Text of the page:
Dracula (George Drennan) was in his prime conversing with his two crows (the puppets) about dastardly things to come, mainly the love he bore for Mina (Ashley Smith). As in all good pantos (summer or winter) the plot stuck quite closely to the telling of the actual story, in this case Mr Bram Stoker’s Gothic tale of the terrible Dracula who lost all when his true love died.
Every scene had great punch lines and raucous songs with the lyrics suitably altered to fit the story. As the second scene began all four characters were on stage, each one dressed in such a way – ranging from grim grey to brighter than bright – as to easily distinguish heroes (hooray!) from villains (boo!), and all undergoing their trials and tribulations with a great deal of oomph and gusto. And then there were the artefacts, such as a hoover that would later turn out to be pivotal to the plot, but I’d better not give away how…
The plot was full of twists and turns as each character strove to achieve their conflicting goals. Can Jonathon (Darren Brownlie) save his beloved Mina from turning into a vampire? Can Dame Igorette (Ashley Smith) find a new tourist attraction for Transylvania now that Dracula has been killed by a stake through his heart? Can the revamped Dracula (hence the title!) be defeated again so that Mina can be rescued from enslavement as his vampire bride in gloomy Weegieland where the sun never shines?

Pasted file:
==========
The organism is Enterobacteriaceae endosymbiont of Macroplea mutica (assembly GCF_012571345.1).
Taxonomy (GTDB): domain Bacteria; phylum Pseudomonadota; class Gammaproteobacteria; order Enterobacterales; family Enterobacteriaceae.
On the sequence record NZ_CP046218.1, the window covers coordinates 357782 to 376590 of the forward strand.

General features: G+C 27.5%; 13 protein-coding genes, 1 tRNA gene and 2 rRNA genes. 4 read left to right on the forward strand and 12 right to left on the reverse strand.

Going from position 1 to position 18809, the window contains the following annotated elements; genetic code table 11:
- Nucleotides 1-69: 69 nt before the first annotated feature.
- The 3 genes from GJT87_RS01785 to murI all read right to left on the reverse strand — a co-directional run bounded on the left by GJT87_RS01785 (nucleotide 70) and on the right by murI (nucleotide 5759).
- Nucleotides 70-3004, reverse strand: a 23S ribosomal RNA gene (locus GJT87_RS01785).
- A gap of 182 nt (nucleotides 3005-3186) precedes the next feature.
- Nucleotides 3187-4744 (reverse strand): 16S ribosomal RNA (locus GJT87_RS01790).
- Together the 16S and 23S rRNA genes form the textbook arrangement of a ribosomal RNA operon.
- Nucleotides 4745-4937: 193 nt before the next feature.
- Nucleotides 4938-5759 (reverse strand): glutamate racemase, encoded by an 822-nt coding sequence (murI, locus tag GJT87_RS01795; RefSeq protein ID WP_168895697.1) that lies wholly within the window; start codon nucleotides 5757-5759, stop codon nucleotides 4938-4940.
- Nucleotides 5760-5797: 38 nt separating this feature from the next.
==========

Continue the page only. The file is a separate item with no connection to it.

Encouraged by the strobe lighting and a loud electric soundtrack the whole room joined in and countered Dracula’s “Oh yes I will!” with an equally hearty “Oh no you won’t!” This jovial, light-hearted show was pure fun from beginning to end – as much for the performers as the audience, and you really felt that they wanted us to enjoy it as much as they did. Dracula: Revamped runs at the Oran Mor until 20 July. I suggest you book yourself a ticket now before they all sell out!
A decade since Piramania! wowed the Edinburgh Fringe, its back! The Mumble had a wee blether with director, Alex Howarth, & producer, Holly Robin.
Hello Alex, so where are you both from & where are you at, geographically speaking? Alex: I live in London now, but am originally from Southport in the North West.